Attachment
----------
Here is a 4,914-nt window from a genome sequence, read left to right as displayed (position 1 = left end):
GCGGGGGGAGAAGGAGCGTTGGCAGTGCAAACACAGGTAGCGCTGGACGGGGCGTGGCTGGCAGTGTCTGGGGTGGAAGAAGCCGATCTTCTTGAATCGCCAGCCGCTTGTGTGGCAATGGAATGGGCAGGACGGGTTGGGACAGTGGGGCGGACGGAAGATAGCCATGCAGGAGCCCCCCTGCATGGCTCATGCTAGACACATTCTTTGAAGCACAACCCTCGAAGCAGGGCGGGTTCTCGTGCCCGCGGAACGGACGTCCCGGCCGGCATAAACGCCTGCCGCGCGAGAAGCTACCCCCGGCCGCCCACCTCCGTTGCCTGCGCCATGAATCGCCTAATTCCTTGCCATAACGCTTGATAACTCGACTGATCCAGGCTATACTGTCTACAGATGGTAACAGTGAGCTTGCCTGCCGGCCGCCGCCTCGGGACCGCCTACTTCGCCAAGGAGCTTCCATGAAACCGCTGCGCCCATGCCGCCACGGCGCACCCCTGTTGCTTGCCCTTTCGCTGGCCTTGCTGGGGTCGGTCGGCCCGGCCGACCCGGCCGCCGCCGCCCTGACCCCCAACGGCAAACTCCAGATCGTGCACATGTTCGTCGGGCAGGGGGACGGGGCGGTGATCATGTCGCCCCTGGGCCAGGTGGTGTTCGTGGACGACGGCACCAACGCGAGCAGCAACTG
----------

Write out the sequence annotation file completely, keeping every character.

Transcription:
Here is a 4,914-nt window from a genome sequence, read left to right as displayed (position 1 = left end):
GCGGGGGGAGAAGGAGCGTTGGCAGTGCAAACACAGGTAGCGCTGGACGGGGCGTGGCTGGCAGTGTCTGGGGTGGAAGAAGCCGATCTTCTTGAATCGCCAGCCGCTTGTGTGGCAATGGAATGGGCAGGACGGGTTGGGACAGTGGGGCGGACGGAAGATAGCCATGCAGGAGCCCCCCTGCATGGCTCATGCTAGACACATTCTTTGAAGCACAACCCTCGAAGCAGGGCGGGTTCTCGTGCCCGCGGAACGGACGTCCCGGCCGGCATAAACGCCTGCCGCGCGAGAAGCTACCCCCGGCCGCCCACCTCCGTTGCCTGCGCCATGAATCGCCTAATTCCTTGCCATAACGCTTGATAACTCGACTGATCCAGGCTATACTGTCTACAGATGGTAACAGTGAGCTTGCCTGCCGGCCGCCGCCTCGGGACCGCCTACTTCGCCAAGGAGCTTCCATGAAACCGCTGCGCCCATGCCGCCACGGCGCACCCCTGTTGCTTGCCCTTTCGCTGGCCTTGCTGGGGTCGGTCGGCCCGGCCGACCCGGCCGCCGCCGCCCTGACCCCCAACGGCAAACTCCAGATCGTGCACATGTTCGTCGGGCAGGGGGACGGGGCGGTGATCATGTCGCCCCTGGGCCAGGTGGTGTTCGTGGACGACGGCACCAACGCGAGCAGCAACTG